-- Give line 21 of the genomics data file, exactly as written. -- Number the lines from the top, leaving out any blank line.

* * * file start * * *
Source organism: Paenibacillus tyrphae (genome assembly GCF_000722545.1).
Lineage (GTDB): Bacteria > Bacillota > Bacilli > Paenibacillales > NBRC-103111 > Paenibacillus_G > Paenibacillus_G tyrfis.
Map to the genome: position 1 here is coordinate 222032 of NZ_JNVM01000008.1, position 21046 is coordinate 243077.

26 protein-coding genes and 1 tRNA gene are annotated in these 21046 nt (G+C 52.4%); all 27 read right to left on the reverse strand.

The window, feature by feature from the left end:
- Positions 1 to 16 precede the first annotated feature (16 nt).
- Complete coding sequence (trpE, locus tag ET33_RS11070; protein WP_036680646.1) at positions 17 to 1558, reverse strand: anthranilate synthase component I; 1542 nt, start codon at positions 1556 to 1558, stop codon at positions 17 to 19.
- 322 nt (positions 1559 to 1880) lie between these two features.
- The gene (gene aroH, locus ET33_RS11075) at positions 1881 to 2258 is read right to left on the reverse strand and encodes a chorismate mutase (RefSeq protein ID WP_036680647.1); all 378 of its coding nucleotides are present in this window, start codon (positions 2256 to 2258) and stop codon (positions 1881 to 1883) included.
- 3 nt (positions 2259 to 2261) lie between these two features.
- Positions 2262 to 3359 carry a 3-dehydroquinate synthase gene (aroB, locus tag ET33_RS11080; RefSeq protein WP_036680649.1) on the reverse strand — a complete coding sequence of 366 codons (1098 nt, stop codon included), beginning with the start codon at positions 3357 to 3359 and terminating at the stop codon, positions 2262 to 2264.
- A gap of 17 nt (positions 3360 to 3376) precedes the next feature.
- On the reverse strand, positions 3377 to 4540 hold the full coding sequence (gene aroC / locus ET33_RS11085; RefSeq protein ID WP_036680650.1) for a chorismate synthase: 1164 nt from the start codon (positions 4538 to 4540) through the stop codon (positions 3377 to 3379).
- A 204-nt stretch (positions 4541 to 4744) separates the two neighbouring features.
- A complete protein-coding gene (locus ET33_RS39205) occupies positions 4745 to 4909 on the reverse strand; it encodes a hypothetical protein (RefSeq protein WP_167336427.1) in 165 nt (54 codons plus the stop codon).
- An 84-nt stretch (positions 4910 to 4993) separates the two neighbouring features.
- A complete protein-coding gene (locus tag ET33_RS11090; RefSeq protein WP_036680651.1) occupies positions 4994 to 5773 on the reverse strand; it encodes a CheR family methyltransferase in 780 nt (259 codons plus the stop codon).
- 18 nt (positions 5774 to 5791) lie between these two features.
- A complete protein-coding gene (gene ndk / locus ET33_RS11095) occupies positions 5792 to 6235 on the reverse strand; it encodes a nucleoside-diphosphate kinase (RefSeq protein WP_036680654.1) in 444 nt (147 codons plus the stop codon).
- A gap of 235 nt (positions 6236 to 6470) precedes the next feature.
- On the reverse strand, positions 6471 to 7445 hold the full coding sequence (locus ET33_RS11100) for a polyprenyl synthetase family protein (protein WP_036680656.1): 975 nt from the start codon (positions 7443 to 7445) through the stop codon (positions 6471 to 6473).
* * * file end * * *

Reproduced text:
- On the reverse strand, positions 6471 to 7445 hold the full coding sequence (locus ET33_RS11100) for a polyprenyl synthetase family protein (protein WP_036680656.1): 975 nt from the start codon (positions 7443 to 7445) through the stop codon (positions 6471 to 6473).